“Woran glauben (What to Believe in)” – Rudolf Taschner introduces his New Book

Question

Event data

Datum
24. 1. 2017
Host
Österreichische Kulturvereinigung
Location
Saal der Kulturvereinigung
Event-type
Vortrag
Participants
Rudolf Taschner, Mathematiker, Autor

Rudolf Taschner, mathematician and author, presented his latest book: “What to believe in – 10 offers for enlightened people”.

Data has a half-life, but not knowledge; mathematicians today still have old knowledge, we are the sustainable ones. When mathematicians come to know something, it is there to stay.

The multiplication of knowledge has, in a sense, led to a flattening of what is thought to be really important. As an example, Taschner refers to the Nobel Prize laureates. In the past, the Nobel Prize was something special. Everyone knew who had been awarded a Nobel Prize, and the names are still known today. But today one is no longer aware of who received a Nobel Prize after a month, let alone what for.

What do we really know?

6 X 7 = 42, is something we all know, this is simply quite certain. With other mathematical facts, such as the sentence: “There is an infinite number of prime numbers!“, you have to look more closely, because you cannot just lift a veil and say “Look! There you have it –  an endless array of prime numbers. “There is not even a simple law on how to count the prime numbers in order. So then what does this mean: There is an infinite number of prime numbers? It is a truth that is valid forever, but what can I do with this eternal truth? Does it help me in life? Taschner’s answer is clear: “No, it does not.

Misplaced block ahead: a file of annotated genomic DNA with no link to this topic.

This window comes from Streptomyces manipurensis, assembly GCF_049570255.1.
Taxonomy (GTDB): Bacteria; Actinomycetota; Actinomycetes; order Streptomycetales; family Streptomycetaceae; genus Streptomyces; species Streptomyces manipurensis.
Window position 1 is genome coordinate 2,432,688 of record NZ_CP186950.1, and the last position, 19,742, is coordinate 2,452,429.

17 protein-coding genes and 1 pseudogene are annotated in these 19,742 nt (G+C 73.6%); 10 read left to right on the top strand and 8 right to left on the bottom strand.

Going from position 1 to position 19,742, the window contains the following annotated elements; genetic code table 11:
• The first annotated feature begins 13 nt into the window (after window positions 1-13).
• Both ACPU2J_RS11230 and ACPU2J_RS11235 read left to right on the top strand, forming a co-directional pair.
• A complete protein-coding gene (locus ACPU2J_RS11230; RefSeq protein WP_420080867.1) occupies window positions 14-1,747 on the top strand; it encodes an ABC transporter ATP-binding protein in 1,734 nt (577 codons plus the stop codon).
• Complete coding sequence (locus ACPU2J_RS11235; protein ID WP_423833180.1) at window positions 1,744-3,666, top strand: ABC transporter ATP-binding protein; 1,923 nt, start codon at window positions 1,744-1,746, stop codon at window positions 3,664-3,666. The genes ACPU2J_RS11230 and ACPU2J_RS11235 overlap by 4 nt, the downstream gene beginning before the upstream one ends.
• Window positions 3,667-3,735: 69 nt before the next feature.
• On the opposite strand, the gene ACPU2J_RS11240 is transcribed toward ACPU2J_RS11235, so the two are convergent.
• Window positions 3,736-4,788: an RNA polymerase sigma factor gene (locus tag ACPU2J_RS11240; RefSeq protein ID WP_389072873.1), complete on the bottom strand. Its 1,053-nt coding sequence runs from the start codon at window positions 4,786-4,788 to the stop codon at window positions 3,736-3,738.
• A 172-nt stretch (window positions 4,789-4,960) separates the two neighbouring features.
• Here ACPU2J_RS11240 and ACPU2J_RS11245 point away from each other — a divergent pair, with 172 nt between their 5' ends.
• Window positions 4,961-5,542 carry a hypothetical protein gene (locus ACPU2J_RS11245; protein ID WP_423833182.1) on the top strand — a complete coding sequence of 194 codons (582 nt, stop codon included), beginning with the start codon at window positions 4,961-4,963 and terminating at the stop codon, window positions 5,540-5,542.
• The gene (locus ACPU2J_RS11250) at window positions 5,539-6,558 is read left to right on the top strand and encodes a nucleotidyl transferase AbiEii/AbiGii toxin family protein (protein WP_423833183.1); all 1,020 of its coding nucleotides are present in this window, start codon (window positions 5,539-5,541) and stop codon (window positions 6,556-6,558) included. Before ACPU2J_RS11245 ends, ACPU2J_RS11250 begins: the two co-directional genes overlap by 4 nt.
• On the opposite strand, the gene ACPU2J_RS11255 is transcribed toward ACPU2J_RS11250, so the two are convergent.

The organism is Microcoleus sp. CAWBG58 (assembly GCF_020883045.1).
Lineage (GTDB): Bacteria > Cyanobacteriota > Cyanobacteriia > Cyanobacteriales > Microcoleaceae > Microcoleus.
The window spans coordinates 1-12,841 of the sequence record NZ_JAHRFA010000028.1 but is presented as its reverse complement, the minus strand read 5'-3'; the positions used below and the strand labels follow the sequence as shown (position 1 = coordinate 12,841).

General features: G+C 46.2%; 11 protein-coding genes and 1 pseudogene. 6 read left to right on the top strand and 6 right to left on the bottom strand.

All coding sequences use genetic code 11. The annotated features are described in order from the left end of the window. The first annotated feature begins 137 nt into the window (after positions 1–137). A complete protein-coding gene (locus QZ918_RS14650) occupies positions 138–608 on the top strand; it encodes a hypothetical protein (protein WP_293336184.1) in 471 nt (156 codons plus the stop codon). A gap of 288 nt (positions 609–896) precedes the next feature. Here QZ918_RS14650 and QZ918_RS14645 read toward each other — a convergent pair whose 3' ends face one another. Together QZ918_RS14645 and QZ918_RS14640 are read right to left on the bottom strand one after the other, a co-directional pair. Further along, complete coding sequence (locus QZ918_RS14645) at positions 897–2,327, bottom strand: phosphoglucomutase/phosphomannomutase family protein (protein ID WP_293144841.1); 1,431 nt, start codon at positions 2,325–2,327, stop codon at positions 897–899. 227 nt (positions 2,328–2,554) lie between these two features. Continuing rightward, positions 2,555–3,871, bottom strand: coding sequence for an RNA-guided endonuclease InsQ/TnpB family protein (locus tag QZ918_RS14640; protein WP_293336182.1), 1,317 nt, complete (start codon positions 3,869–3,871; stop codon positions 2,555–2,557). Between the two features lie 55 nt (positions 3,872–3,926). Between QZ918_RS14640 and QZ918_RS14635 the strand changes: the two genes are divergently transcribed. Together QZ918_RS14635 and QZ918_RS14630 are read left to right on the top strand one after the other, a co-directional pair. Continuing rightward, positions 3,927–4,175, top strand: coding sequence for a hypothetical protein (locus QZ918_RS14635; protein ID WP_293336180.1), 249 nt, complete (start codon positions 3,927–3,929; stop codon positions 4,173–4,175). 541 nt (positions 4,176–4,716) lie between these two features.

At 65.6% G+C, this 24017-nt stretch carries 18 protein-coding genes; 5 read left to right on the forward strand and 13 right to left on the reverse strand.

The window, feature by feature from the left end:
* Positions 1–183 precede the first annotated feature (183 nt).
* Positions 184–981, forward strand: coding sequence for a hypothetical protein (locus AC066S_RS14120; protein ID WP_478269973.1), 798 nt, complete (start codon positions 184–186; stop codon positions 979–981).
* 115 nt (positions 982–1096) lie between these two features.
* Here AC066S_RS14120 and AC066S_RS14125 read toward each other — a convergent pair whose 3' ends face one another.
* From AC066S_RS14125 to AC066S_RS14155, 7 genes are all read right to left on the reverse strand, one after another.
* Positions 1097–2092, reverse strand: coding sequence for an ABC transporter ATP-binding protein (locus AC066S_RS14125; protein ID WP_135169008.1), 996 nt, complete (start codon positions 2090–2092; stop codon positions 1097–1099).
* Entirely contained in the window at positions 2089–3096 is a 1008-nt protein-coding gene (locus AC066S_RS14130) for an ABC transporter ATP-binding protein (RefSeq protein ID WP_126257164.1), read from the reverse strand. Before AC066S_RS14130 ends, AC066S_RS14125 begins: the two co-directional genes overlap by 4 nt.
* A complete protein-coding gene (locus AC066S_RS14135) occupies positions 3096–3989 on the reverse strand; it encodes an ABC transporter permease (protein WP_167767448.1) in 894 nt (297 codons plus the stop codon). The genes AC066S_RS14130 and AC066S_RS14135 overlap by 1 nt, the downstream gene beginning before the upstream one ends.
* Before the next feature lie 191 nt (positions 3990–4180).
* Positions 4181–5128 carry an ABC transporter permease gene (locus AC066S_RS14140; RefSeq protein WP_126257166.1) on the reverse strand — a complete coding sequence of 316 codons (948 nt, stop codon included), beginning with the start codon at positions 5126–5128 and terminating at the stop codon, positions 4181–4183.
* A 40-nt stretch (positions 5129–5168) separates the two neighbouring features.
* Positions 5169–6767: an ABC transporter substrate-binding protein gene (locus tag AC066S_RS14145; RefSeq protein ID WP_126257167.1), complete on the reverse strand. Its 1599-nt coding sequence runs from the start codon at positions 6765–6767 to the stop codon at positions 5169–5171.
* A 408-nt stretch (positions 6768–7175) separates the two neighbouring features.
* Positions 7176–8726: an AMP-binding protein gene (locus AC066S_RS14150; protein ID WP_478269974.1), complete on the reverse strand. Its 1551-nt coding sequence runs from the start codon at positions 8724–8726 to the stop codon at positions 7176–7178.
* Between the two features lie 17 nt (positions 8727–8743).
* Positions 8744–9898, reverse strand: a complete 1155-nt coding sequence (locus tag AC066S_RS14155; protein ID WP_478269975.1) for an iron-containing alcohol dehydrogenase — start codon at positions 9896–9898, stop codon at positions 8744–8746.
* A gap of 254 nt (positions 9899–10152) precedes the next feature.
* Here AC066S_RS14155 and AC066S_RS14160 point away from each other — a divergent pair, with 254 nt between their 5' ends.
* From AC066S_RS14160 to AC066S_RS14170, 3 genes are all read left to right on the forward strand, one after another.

Ultimately, one arrives at the conclusion that what touches my existence does not have all that much to do with knowledge, but rather enters into the realm of faith.

What is the difference between knowledge and faith?

Frequently, faith is treated as though it were the atrium to knowledge, when really it is the other way around, according to Taschner. The great German philosopher, Karl Jaspers, wrote an essay on the philosophical faith, describing the difference between faith and knowledge, using two famous people as an examply: Giordano Bruno and Galileo Galilei.

Both came before the Inquisition Court.

Bruno claimed that the universe is infinitely great. The stars you see are really suns, as bright as our own, but so far away that they cannot be recognized as suns. The whole universe is animated, there is no beginning and no end. As a consequence, there would be no outside, so that there was no place for an external God to reside, but rather he was to be found inside. Upon announcing this, he was brought before the Inquisition Court.

Galileo claimed that the sun is not a perfect sphere, it has spots, the moon has mountains, Jupiter has its own moons, and Venus shows phases like the moon. He said the earth was moving around the sun, thus revealing himself to be a follower of Copernicus. But Galileo published all this in Italian, the language of the people, and so he too was brought before the Inquisition court.

Before the court of justice, Galileo now rejected his allegations, as was required of him. But why did he recant?